Benefits of WSSI as a merchandise planning tool – part 2
Let’s continue our interview with John Hobson about the WSSI and merchandise planning. The first part of the interview can be read here: Part 1.
Can you give an example from your experiences what has been the impact of implementing open-to-buy on inventory turnover and gross margin? (or GMROI)
Anecdotally there is plenty of support for the idea that effective planning optimizes inventory cover and margin, although there is very little quantifiable, empirically based, evidence. In my view this is due to two things – firstly retailers seldom undertake baseline assessments prior to implementation and secondly it is always tricky to attribute improvements over time to the impact of a specific activity or system as there are many external factors which can enhance or diminish the effect.
However, what is clear is that improved planning does, somewhat inevitably, lead to improved performance on the basis that “What gets measured gets done”. If only 1% of sales were added due to the avoidance of stock outs and 1% of sales were reduced from the markdown bill as a result of optimised inventory, then the impact on bottom-line profit would be significant. If you believe that these sorts of incremental improvements would be attainable by improved planning and control then the case for effective Merchandise Planning is clearly made.
It is also important to note that even the best merchandise plan is not going to lead to any improvements if it is not supported by effective downstream systems and processes like allocation and replenishment
What is the appropriate level of detail for open-to-buy?
In my experience most retailers calculate the Open to Buy at a category or class level in the WSSI. Some then go on to perform a similar calculation at a line level (style/colour in fashion, SKU in other areas) for the key lines in the business. Key lines are typically those that are either the main margin drivers or those lines that form a part of the range which is never out of stock.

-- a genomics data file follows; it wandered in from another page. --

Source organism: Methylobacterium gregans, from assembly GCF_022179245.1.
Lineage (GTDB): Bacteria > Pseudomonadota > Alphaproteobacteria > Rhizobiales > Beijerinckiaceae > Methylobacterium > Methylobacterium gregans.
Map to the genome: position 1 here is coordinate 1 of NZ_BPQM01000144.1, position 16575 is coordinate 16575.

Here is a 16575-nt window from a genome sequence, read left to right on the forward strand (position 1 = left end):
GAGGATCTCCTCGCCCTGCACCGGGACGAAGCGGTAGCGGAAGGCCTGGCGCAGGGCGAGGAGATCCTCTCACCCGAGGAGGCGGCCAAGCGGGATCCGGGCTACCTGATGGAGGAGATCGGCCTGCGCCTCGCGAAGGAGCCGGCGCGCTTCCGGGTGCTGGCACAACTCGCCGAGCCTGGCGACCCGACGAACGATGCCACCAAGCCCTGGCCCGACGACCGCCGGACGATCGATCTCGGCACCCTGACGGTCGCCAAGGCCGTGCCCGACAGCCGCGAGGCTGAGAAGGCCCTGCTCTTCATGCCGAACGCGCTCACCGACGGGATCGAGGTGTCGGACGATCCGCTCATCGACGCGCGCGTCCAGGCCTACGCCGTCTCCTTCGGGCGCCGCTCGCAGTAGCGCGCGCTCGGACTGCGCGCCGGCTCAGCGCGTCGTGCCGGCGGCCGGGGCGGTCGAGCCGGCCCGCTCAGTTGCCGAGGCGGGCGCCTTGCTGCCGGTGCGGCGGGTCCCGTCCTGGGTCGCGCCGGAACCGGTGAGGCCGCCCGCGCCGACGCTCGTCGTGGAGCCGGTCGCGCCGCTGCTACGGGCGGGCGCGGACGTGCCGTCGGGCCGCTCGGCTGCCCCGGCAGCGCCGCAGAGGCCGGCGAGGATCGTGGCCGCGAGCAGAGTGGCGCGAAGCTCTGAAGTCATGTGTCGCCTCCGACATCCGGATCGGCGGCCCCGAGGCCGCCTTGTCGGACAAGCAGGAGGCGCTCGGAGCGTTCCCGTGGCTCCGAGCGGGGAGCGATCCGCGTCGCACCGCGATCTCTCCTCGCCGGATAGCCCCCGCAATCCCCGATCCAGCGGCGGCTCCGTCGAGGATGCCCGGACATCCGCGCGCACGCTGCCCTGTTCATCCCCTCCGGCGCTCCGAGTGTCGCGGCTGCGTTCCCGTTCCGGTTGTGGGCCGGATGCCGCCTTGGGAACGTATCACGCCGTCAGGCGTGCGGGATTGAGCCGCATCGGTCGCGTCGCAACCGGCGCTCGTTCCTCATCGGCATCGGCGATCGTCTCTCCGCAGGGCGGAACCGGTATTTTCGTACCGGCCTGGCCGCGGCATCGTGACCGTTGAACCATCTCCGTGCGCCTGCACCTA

What are the advantages of doing OTB at retail price vs at cost?
Calculating an OTB using retail valuation allows us to take into account and plan the impact of mark-downs and promotions on sales and margin and thence on stock turn.
Planning at cost is more simple but less intuitive as most merchandisers think of sales at retail value.
Of course we do need to reconcile our merchandise plans with the plans made by finance and, where a company is using cost accounting, this means that we need to convert the retail values from the WSSI to cost anyway, so my answer here is that “it depends”.
How many retailers use open-to-buy?
I would say that nearly all retailers must be using use some form of open to buy calculation, however rudimentary. Without is their purchasing activity would have no sound basis at all. The principles of balancing a stock level against a sales forecast by predicting a cover requirement are fairly widely understood.
What is interesting is the extent to which retailers still rely on spreadsheet systems to support this activity. Whilst spreadsheets are cheap and flexible they have some severe limitations when it comes to the collaborative creation of effective corporate strategic plans. They often end up being just another, relatively inefficient, silo of management information.
What’s your vision, how will the use of open-to-buy change in the times of Big Data and advanced predictive analytics?
I am something of a Luddite here – or maybe that should be a realist. I hear a lot about the potential offered by expert systems and Big Data allowing decisions to be taken at ever more detailed levels, but my experience over the years has been that, for many companies, the Merchandise Planning problems to be resolved remain at a relatively high level.
For these companies the implementation of a relatively simple “best-practice” merchandise planning system would represent both a considerable challenge and a huge leap forward. The idea that these companies should be implementing and putting their faith in predictive analytics and making plans at a SKU / Store level is pure science fiction. We have seen some interesting developments in the area of mark-down optimization, but these systems require a level of input and understanding which are probably beyond most retailers today.
For me the realistic benefits of big data and predictive analytics lie firmly in the transactional areas where black boxed applications, designed by PhD graduates, can churn the data on, for example, allocation or replenishment quantities, with the retailers occasionally tweaking the required parameters. In merchandise planning we need to get the basics right first to support the flair and experience of our merchandisers.